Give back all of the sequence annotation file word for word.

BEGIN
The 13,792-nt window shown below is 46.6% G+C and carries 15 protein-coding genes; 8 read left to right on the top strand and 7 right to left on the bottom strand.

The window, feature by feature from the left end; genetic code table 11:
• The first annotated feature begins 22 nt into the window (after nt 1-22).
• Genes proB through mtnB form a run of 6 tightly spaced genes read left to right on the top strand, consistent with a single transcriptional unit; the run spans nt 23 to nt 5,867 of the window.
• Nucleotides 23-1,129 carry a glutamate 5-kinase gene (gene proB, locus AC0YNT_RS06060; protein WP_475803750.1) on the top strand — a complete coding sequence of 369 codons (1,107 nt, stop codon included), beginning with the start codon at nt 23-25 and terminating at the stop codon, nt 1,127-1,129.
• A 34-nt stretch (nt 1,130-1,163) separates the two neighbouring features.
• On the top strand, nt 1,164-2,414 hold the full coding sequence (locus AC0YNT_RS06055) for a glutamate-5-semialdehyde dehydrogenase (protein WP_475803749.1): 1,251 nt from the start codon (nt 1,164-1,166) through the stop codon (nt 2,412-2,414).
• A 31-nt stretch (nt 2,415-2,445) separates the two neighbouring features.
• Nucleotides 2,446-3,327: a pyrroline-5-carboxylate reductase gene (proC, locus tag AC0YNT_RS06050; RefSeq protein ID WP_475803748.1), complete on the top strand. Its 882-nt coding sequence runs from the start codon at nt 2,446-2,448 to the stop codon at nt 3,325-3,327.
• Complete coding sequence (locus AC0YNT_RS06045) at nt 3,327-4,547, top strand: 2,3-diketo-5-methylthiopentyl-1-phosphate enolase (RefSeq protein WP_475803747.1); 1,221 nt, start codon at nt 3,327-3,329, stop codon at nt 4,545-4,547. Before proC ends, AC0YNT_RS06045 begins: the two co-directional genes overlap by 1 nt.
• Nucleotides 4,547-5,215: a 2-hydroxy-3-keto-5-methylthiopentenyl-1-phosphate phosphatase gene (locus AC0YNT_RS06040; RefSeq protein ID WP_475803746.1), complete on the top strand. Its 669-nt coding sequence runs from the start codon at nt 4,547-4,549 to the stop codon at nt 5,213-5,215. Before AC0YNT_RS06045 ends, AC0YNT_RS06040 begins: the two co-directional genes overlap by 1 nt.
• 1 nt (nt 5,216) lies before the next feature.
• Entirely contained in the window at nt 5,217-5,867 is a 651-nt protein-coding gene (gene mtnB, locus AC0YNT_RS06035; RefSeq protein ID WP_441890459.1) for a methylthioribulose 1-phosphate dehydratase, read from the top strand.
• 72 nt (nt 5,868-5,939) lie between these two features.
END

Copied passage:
The 13,792-nt window shown below is 46.6% G+C and carries 15 protein-coding genes; 8 read left to right on the top strand and 7 right to left on the bottom strand.

The window, feature by feature from the left end; genetic code table 11:
• The first annotated feature begins 22 nt into the window (after nt 1-22).
• Genes proB through mtnB form a run of 6 tightly spaced genes read left to right on the top strand, consistent with a single transcriptional unit; the run spans nt 23 to nt 5,867 of the window.
• Nucleotides 23-1,129 carry a glutamate 5-kinase gene (gene proB, locus AC0YNT_RS06060; protein WP_475803750.1) on the top strand — a complete coding sequence of 369 codons (1,107 nt, stop codon included), beginning with the start codon at nt 23-25 and terminating at the stop codon, nt 1,127-1,129.
• A 34-nt stretch (nt 1,130-1,163) separates the two neighbouring features.
• On the top strand, nt 1,164-2,414 hold the full coding sequence (locus AC0YNT_RS06055) for a glutamate-5-semialdehyde dehydrogenase (protein WP_475803749.1): 1,251 nt from the start codon (nt 1,164-1,166) through the stop codon (nt 2,412-2,414).
• A 31-nt stretch (nt 2,415-2,445) separates the two neighbouring features.
• Nucleotides 2,446-3,327: a pyrroline-5-carboxylate reductase gene (proC, locus tag AC0YNT_RS06050; RefSeq protein ID WP_475803748.1), complete on the top strand. Its 882-nt coding sequence runs from the start codon at nt 2,446-2,448 to the stop codon at nt 3,325-3,327.
• Complete coding sequence (locus AC0YNT_RS06045) at nt 3,327-4,547, top strand: 2,3-diketo-5-methylthiopentyl-1-phosphate enolase (RefSeq protein WP_475803747.1); 1,221 nt, start codon at nt 3,327-3,329, stop codon at nt 4,545-4,547. Before proC ends, AC0YNT_RS06045 begins: the two co-directional genes overlap by 1 nt.
• Nucleotides 4,547-5,215: a 2-hydroxy-3-keto-5-methylthiopentenyl-1-phosphate phosphatase gene (locus AC0YNT_RS06040; RefSeq protein ID WP_475803746.1), complete on the top strand. Its 669-nt coding sequence runs from the start codon at nt 4,547-4,549 to the stop codon at nt 5,213-5,215. Before AC0YNT_RS06045 ends, AC0YNT_RS06040 begins: the two co-directional genes overlap by 1 nt.
• 1 nt (nt 5,216) lies before the next feature.
• Entirely contained in the window at nt 5,217-5,867 is a 651-nt protein-coding gene (gene mtnB, locus AC0YNT_RS06035; RefSeq protein ID WP_441890459.1) for a methylthioribulose 1-phosphate dehydratase, read from the top strand.
• 72 nt (nt 5,868-5,939) lie between these two features.